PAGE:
A gear train or mechanism 40 is positioned in the gear train section 18 of the housing member 12. The gear train 40 generally consists of an intermediate or idler gear member 42 and a sector gear member 44. The sector gear 44 is fixedly attached to the upper end 37 of the throttle shaft 36 such that the throttle shaft and throttle plate rotate along with the sector gear.

A motor 50 is positioned in the motor housing 26 and attached to the cover member 14. The motor 50 is preferably a reversible 13-volt DC motor and is connected to a mounting plate 51 which is secured to the cover member 14 by a plurality of fasteners 49. The motor 50 has a shaft 52 on which a small spur gear 54 is positioned. The gear 54 has a plurality of teeth 56 which mesh with and rotate the gear train. The idler gear member 42 is mounted on a shaft 58 which is positioned in the housing 12 or cover member 14, or both. The idler gear rotates freely on the shaft 58. As shown in FIG. 5, the intermediate or idler gear 42 includes a first gear member 60 with a plurality of teeth 62 and a second gear member 64 with a plurality of teeth 66. The gear teeth 66 are positioned to mesh with the gear teeth 56 on the motor driven gear 54, while the gear teeth 62 are positioned and adapted for mating with gear teeth 70 on the sector gear 44. As shown in the drawings, the teeth 70 on sector gear 44 are only provided on a portion or sector on the outer circumference of the gear member.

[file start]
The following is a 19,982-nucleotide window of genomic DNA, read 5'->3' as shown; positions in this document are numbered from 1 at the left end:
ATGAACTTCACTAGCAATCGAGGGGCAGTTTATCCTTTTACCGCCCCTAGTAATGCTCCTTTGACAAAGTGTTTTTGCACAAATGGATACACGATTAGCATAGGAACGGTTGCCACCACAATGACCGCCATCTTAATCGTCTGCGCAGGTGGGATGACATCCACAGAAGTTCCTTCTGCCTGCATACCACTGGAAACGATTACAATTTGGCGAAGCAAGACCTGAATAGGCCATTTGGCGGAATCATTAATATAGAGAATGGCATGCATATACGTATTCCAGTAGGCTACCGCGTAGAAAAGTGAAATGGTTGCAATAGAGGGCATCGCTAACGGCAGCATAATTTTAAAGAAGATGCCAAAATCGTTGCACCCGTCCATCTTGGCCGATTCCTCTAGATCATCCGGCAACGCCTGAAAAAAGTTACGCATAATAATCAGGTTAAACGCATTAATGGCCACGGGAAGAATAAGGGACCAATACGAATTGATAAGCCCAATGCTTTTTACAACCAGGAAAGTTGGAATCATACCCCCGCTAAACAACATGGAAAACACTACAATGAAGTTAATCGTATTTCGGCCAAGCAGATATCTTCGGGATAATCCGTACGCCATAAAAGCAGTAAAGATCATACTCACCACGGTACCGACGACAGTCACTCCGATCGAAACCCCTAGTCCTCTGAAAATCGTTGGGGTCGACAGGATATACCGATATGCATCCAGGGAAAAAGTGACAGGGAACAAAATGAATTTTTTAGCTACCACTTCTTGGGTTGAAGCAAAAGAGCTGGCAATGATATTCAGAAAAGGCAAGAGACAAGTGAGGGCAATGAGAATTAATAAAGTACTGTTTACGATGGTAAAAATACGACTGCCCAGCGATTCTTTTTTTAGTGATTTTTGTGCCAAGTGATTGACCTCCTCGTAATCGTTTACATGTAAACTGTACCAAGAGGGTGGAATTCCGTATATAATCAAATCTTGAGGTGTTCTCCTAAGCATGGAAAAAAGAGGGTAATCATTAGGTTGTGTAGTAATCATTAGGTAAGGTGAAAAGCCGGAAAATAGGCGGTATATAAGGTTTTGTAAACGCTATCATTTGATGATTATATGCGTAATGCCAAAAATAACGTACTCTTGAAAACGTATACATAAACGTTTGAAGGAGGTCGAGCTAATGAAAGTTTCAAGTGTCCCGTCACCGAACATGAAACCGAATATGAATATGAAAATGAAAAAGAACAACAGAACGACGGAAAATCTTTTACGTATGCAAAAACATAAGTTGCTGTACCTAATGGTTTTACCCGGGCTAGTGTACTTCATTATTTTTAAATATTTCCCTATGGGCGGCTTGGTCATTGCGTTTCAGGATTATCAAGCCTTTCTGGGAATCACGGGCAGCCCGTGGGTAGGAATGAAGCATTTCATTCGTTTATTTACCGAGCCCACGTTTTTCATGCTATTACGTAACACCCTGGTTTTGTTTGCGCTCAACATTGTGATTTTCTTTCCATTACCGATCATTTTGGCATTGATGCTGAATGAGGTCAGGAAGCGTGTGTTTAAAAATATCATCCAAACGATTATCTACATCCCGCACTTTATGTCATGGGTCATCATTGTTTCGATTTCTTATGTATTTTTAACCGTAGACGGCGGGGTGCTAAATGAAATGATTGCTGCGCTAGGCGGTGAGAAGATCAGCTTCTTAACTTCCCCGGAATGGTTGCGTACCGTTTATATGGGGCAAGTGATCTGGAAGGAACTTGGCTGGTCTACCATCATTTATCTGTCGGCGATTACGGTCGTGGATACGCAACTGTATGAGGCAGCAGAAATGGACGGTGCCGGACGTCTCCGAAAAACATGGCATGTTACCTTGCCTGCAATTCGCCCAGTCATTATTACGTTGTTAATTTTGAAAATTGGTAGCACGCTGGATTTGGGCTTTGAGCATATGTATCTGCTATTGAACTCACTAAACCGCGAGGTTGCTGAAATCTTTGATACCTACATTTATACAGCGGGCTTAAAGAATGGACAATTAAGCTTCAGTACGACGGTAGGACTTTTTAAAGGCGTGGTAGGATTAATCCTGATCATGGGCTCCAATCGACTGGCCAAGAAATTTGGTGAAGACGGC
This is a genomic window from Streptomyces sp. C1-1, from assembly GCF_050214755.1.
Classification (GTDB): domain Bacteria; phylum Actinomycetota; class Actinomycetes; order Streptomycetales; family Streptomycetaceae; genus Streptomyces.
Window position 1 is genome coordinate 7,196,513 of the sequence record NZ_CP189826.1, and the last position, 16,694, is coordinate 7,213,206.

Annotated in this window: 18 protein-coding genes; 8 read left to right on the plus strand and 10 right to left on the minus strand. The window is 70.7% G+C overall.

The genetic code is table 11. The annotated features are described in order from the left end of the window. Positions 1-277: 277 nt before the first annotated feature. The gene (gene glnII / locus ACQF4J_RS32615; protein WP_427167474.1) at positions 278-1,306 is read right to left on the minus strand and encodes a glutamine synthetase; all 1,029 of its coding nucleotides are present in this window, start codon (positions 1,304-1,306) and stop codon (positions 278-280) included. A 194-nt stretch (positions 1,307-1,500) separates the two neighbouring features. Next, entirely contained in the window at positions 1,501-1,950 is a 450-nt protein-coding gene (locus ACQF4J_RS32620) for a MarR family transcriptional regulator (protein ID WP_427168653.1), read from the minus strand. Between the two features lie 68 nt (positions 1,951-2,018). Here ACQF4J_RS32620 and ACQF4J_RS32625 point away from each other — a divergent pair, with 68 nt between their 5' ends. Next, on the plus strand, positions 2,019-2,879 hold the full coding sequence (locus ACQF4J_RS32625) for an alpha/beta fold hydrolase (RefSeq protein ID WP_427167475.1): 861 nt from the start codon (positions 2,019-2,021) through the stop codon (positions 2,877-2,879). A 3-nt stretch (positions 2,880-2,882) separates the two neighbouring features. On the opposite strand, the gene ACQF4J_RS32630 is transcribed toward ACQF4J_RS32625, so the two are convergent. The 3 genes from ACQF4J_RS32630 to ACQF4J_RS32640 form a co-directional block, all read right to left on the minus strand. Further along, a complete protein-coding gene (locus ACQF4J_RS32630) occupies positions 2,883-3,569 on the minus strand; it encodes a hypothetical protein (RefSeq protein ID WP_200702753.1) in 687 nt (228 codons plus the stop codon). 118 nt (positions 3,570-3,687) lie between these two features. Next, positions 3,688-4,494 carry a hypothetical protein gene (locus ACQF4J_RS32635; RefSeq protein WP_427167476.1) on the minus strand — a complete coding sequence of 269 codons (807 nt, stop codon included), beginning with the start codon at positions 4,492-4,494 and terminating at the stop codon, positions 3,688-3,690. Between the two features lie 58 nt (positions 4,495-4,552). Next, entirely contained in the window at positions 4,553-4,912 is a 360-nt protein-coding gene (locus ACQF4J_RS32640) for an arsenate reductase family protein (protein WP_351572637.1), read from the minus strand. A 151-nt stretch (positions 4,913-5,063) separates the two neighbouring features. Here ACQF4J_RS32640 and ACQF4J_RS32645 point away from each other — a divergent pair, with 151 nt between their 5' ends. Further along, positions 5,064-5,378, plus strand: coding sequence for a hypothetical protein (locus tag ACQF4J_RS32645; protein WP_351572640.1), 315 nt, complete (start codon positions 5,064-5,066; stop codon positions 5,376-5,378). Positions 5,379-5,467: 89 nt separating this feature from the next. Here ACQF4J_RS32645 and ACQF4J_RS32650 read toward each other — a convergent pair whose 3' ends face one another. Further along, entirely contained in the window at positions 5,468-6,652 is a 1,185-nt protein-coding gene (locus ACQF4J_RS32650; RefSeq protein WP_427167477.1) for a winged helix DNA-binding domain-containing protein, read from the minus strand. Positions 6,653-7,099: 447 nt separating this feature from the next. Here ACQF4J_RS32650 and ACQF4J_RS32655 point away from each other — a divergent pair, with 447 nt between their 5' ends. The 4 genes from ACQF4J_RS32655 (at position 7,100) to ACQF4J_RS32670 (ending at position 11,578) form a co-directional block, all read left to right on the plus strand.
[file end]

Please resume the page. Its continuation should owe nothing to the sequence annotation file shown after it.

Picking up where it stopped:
All of the gear members 54, 42 and 44 are preferably made of a plastic material, such as nylon, although they can be made of any other comparable material, such as a composite material, which has equivalent durability and function.

The sector gear 44 is preferably molded onto one end 37 of the throttle shaft 36. For this purpose, recesses or grooves are provided on the end 37 of the shaft in order to allow the sector gear to be integrally molded to the shaft and be permanently affixed to it.

A helical torsion spring member 80 is positioned in the gear train section 18 of the housing member 12. One embodiment of a spring member 80 which can be utilized with the present invention is shown in FIG. 7. The spring member 80 has one end 82 which is fixedly secured to the cover member 14 while the other end 84 of the spring member is positioned in opening 86 in the sector gear 44. In the embodiment illustrated in the drawings, the spring member 80 is positioned around the end 37 of the throttle shaft and between the sector gear 44 and the cover member 14 (see FIG. 3).